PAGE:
Having worked in the Probation and Parole field for 10 years, these agencies spend a significant amount of time preparing reports for the Court. These documents often need review from a supervisor with almost certain revisions and updates. Once completed, these reports are then shared with other criminal and non-criminal justice agencies pursuant to rules of criminal procedure and local court orders. So how does this current As-Is process look. Lets take a look at the current business process for compiling information, reviews and submissions and then compare this to what a To-Be business process might look like using BPM.
The current As-Is process scenario typically follows this route. An officer of the court gathers information from a local Record Management System (RMS) that holds offender information. This information is usually entered in by various personnel including support staff who enter the initial case information followed by probation officers who add additional case information as it is collected. To prepare a report, the Probation Officer uses a text editor and redundantly types this same information which was recorded into the RMS system. The report is then printed and delivered to a supervisor for their review. If any revisions are required, the paperwork is delivered back to the officer for corrections. This cycle continues until the report is approved at which time it is forwarded to the Court. Reports thatare permitted to be shared with other criminal justice and/or non-criminal justice agencies are also forwarded, usually in paper print. If this information is valuable to those receiving agencies, they typically redundantly enter the same information into their RMS.
As you can see from reading this case scenario, the process is not very efficient. From the redundant data entry, paper and printing costs, delivery costs (inter office and sometimes mail which requires postage) and the possibility of misplaced papers, BPM can allow agencies to better align their IT environment on a low budget and modify a business process as it changes. Lets look at what this To-Be process, using BPM and other open source technology could look like.
An officer starts a report by logging in to their business process console and selecting the type of report (process) they would like to begin. Information from various external sources are gathered using web services to pre-compile a majority of the information, thus reducing redundant data entry. The officer can save this report if not complete and it will appear in their task list neatly organized so not to slip through the cracks only to be remembered last minute. Once the report is complete it is submitted into the process electronically. Business rules decide on where this information flows next. If supervisor review is required, the report can go to a specific supervisor or be available to all personnel with the role of a supervisor. A supervisor can then CLAIM a report to be reviewed and the task will no longer appear in the other supervisors task list. The supervisor can make determinations as to whether the report should be approved, revised or rejected. Based on the supervisors decision the process flow continues. If revisions were requested, the officer will receive a task and possibly an email notification that the task is waiting for them. The officer can review any comments the supervisor made and resubmit the report upon completion. Again, this cycle continues as before in the As-Is process, but paper/printing costs are reduced and tracking of the process is possible using Business Activity Monitoring (BAM). Once approved, the process continues delivering the information to those participants involved in the process - humans and systems. Web Services using XML can be integrated into the process to allow information from the process to populate other RMS.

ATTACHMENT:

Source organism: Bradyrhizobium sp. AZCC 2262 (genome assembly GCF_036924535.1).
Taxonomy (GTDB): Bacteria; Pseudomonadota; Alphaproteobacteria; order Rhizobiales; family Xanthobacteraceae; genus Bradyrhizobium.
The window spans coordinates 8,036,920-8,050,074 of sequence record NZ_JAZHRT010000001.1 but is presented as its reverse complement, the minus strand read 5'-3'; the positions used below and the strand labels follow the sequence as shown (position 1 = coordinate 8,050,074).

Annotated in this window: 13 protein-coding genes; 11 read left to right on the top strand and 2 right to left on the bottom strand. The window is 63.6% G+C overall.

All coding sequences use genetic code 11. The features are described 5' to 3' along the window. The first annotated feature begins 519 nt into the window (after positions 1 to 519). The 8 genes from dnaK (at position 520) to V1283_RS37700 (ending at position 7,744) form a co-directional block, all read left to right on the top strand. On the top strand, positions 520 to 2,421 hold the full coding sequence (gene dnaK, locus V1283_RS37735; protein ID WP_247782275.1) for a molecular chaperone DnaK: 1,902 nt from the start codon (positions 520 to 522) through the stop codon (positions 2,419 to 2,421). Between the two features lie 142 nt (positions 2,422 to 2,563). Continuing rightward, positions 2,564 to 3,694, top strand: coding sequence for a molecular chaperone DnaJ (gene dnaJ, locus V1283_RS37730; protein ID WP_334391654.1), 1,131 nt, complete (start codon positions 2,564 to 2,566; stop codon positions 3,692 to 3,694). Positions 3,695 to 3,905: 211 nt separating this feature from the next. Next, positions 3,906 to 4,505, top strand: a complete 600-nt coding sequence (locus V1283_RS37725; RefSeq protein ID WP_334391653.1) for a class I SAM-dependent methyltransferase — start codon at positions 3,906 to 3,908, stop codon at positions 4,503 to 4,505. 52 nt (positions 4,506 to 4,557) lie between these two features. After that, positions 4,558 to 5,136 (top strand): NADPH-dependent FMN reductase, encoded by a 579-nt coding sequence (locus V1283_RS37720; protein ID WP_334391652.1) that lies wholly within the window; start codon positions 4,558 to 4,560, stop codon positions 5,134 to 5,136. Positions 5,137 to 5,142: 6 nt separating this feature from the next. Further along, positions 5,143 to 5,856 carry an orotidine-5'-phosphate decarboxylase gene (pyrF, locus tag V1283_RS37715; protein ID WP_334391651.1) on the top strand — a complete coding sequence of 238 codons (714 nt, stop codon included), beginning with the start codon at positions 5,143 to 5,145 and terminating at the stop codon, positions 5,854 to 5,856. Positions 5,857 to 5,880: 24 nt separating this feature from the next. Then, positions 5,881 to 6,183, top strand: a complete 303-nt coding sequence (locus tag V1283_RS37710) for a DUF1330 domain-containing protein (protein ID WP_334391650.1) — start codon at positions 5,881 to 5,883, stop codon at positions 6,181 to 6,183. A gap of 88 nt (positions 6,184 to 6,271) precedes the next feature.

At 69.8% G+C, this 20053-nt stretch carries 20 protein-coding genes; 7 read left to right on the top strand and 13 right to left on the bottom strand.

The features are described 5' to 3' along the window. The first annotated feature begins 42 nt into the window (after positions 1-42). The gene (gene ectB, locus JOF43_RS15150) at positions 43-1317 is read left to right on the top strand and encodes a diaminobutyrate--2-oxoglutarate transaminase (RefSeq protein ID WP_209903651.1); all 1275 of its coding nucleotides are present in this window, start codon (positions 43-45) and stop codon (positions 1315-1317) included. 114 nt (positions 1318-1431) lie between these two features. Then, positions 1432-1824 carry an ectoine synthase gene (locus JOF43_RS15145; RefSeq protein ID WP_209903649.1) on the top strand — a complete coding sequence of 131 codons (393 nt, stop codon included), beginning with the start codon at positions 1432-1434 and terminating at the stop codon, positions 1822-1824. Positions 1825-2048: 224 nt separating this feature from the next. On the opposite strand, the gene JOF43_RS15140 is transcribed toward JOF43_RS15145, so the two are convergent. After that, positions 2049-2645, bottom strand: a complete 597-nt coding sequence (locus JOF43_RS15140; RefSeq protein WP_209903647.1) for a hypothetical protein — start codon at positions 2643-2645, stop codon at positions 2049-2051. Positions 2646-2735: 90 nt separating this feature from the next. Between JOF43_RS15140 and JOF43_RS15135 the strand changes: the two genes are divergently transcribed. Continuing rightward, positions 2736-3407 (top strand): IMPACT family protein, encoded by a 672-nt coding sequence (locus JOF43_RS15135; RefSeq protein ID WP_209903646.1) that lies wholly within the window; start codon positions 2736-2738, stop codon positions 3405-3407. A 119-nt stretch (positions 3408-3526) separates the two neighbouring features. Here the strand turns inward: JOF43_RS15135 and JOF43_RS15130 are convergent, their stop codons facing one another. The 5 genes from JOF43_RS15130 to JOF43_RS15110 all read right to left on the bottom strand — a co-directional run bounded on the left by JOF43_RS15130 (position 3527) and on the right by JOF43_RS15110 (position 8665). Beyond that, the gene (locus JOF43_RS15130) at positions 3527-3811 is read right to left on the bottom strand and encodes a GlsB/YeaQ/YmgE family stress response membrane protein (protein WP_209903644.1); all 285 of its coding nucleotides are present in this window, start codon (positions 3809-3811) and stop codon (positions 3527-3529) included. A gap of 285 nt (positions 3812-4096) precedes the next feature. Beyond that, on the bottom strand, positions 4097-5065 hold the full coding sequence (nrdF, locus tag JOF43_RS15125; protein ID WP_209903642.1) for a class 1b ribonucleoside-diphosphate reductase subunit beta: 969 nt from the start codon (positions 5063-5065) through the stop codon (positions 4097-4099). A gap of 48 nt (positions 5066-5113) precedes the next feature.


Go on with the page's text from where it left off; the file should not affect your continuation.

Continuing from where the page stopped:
As mentioned in the To-Be process, Business Activity Monitoring (BAM) can be developed to capture key performance indicators to see if goals, objectives and/or mission statements of that organization are being met. This provides decision makers with critical data they can use to re-allocate resources, request additional resources or realign their goals and objectives based on the data collected. And since the data is being collected from within the process, no other human intervention for record keeping is required. Another added benefit that using business process management software allows for.
BPM is not a panacea, but from my experience it bridges the gap between the IT developers, Business Analysts and Operational Level staff that require IT support to increase efficiency of their current business processes and activities. In addition, with the amount of open source software that is available, software costs for such a system can be substantially reduced..
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